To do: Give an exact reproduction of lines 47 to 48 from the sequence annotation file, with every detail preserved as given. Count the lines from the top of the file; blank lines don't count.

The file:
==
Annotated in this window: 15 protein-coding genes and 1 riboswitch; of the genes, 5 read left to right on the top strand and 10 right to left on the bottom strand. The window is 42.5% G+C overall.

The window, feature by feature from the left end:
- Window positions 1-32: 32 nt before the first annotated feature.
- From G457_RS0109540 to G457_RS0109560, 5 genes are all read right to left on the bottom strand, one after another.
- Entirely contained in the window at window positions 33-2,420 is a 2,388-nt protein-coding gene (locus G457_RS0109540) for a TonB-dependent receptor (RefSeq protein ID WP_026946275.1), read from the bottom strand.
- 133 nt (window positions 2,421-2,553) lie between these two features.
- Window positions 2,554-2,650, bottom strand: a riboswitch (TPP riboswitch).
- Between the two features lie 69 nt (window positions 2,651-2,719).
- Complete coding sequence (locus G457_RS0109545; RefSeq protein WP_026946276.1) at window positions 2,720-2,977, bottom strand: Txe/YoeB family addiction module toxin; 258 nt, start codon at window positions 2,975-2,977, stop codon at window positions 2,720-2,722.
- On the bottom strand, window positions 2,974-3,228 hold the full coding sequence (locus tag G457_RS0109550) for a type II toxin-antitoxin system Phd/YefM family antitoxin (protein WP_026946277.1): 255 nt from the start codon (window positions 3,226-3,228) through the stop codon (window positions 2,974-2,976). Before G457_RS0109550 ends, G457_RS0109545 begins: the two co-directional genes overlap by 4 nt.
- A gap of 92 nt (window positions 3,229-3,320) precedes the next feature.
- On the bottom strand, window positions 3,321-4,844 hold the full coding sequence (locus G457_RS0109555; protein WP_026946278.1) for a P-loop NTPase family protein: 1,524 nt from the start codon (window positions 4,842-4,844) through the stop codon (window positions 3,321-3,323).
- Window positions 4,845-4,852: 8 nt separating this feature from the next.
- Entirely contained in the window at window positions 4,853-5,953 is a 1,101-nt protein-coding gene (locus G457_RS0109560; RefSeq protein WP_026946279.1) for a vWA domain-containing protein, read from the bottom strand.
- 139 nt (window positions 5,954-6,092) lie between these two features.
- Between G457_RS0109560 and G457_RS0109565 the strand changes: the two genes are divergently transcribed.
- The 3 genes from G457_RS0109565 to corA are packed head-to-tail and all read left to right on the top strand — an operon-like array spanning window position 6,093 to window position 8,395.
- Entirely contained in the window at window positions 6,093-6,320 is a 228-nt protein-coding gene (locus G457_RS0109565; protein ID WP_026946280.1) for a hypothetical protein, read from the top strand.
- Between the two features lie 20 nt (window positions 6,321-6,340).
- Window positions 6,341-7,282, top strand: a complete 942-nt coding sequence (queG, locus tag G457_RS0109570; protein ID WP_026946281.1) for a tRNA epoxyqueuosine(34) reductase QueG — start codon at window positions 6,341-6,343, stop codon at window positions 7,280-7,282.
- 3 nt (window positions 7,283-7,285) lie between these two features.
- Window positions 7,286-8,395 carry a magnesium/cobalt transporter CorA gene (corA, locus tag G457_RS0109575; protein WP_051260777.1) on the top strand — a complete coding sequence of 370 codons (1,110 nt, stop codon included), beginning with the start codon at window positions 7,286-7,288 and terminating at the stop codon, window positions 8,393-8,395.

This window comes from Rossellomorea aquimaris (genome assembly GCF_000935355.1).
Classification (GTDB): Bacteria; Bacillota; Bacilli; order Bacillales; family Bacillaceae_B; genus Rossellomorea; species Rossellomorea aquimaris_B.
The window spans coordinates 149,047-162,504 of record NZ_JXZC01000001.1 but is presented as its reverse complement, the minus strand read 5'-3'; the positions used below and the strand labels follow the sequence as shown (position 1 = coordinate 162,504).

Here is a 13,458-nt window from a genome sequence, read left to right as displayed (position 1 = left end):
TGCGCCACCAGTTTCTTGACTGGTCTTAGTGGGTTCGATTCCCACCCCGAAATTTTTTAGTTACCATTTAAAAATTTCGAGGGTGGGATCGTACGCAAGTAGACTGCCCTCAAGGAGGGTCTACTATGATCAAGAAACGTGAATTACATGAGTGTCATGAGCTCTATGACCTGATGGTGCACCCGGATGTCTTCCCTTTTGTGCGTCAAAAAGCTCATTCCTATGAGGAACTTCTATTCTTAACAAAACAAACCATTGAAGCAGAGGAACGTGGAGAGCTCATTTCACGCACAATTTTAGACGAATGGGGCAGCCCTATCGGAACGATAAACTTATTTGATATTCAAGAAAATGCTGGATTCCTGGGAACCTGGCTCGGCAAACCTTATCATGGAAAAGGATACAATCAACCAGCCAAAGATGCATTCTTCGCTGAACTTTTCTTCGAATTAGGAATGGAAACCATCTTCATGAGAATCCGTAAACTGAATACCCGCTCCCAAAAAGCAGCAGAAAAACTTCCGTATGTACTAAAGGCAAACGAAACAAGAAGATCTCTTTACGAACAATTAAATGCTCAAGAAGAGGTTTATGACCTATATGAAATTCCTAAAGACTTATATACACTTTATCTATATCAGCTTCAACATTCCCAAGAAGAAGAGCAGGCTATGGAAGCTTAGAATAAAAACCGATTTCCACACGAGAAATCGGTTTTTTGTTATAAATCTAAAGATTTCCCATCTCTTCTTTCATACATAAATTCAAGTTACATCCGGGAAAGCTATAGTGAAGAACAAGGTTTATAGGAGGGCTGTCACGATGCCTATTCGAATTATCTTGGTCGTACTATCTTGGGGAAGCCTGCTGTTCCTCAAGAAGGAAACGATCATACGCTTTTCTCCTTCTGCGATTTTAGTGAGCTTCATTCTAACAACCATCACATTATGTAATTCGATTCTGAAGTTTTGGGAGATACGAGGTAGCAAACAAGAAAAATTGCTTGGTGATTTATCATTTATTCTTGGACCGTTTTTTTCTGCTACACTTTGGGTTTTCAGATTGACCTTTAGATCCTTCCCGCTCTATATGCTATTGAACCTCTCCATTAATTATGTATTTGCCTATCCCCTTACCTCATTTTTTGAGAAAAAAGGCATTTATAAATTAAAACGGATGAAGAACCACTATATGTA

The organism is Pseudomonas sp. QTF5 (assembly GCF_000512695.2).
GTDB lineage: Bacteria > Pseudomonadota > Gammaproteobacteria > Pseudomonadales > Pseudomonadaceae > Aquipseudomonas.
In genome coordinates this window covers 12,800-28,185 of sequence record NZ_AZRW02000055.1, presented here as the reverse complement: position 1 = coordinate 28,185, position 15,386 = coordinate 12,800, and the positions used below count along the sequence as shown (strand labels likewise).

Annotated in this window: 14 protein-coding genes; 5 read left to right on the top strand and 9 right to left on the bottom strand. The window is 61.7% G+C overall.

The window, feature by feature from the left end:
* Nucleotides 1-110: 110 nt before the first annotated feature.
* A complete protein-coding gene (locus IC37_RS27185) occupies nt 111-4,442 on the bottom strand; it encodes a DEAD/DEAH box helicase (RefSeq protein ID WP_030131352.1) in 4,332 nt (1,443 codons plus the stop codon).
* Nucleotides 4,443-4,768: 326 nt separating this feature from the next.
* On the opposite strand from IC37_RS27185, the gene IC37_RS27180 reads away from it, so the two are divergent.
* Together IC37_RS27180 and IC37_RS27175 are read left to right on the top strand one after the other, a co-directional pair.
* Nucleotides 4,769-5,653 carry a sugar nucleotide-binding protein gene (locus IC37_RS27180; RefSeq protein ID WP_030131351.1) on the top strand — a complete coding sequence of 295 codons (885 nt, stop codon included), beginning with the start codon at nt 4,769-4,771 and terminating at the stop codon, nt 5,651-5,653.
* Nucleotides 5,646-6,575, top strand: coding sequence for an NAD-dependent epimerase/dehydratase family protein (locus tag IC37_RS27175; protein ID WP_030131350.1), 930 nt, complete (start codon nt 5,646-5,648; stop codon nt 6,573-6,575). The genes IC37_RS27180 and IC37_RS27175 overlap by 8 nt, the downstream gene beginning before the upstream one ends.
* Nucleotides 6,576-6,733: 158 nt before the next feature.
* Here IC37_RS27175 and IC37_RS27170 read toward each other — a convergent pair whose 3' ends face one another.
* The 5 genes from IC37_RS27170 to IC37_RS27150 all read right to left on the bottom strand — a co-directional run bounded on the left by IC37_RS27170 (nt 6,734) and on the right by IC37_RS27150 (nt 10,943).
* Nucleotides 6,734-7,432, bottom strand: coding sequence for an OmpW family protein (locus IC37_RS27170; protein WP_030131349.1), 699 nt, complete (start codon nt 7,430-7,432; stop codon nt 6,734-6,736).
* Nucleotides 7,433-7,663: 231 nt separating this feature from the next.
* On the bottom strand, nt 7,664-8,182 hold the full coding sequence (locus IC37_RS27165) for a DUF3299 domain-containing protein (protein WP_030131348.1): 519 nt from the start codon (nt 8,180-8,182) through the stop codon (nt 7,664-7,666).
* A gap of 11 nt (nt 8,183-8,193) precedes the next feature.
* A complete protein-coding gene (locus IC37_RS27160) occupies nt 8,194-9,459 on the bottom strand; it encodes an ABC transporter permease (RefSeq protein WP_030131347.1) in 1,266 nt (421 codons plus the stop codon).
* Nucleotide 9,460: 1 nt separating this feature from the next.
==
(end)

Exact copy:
* A complete protein-coding gene (locus IC37_RS27160) occupies nt 8,194-9,459 on the bottom strand; it encodes an ABC transporter permease (RefSeq protein WP_030131347.1) in 1,266 nt (421 codons plus the stop codon).
* Nucleotide 9,460: 1 nt separating this feature from the next.